Whenever I get an idea but don’t have the time or opportunity to sketch it out in full, I just jot it down in my notepad and come back to it later. (So my notepad is full of scribbles, half-baked ideas and failed attempts!)
I was in Japan recently for work (and a bit of fun) and managed to note down a few ideas. This first one – which I ended up sketching out properly when I got home, before recreating in EQ8 – is based on a motif in a company logo. I was sitting in a meeting in Japan and some of the related paperwork listed companies in my industry… and I had to pull out my Moleskine to sketch a modified version. I don’t think I’m ever not thinking about quilting design.
Here’s the sketch, which took a few attempts to work out (and which I didn’t colour-correct when editing the photo…):
And here’s the recreated – and coloured – version in EQ8:
The overlapping parallelograms lend themselves to some colour play and transparency, so I settled on a single colour in multiple tints and shades (8, I think).
And, of course, the design can be repeated, rotated and reworked in multiple colours:
You don’t need as many as 8 shades to play with transparency; you can get an interesting effect with just 3:
Or go the other way, and use this design as an excuse for a colour explosion:
I just selected these colours fairly randomly in EQ8, but I’ve decided I really love this palette. That acid yellow!!
This design would probably be easiest to make into a quilt pattern using paper piecing or templates. I created rectangular blocks in EQ8 (for ease of repetition), but they ended up splitting some of the bigger triangles lengthways, which I’d probably want to avoid in an actual quilt (not least because it would create points where 6 pieces of fabric meet).
I saw a bank advertisement that featured arrows (inspiration is everywhere!), which prompted me to play in Electric Quilt 8. Of course, I usually start with a regular design of repeating units…
…before allowing myself to relax the rules and play around with the layout.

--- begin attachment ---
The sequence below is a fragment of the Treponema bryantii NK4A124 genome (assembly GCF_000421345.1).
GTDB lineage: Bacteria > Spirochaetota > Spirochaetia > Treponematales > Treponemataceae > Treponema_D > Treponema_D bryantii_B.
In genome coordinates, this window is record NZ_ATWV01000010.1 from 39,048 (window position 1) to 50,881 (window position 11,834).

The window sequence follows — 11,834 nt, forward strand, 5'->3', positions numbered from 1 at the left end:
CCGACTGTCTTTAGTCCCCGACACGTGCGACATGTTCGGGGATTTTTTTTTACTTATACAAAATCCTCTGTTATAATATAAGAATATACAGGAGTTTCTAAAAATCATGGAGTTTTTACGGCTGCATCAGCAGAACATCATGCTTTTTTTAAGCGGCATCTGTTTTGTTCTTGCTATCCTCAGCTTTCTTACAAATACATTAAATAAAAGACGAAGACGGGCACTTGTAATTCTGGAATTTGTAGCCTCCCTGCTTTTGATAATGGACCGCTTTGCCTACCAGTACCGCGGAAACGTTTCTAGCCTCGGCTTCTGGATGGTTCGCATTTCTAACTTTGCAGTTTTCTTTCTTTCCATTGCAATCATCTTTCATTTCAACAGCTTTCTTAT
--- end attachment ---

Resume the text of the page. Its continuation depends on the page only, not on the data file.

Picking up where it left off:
I decided to modify these arrows slightly by changing the ends of the arms (do those bits have a name?) from blunt to angled. This also has the effect of creating sharper squares out of the negative space between the arrows – suddenly those 9 squares in the middle jump out more clearly. Can you see them?
I’m not sure which design I prefer. Each one has its advantages!
There are a few different ways you could translate this design into an actual quilt pattern. Each block could comprise 4 half-arrows that meet in the middle. Or a block could contain just one double-ended arrow, positioned diagonally across; setting the blocks on point and separating them with thin sashing would create the same end result.
Either way, I’d be tempted to use paper piecing to create these thin lines, but that’s only because I don’t trust my sewing skills to get them as sharp and consistent as I’d like them.
A really simple design this week – inspired by a t-shirt that I spotted in a random TV show this week. Ideas can come from anywhere!
I’ve only just realised this is another chevron design. I seem to have a thing for them lately!
This is a simple 4 x 4 arrangement of a single block, just rotated 90, 180 or 270 degrees. I put a frame around this image here, just so it wasn’t floating on the page. But I like the idea of a quilt design without a coloured border or binding, so these thin strips are the focus.
I’d probably paper-piece these blocks for precision, although I know some people are very good at piecing thin strips the normal way! 😉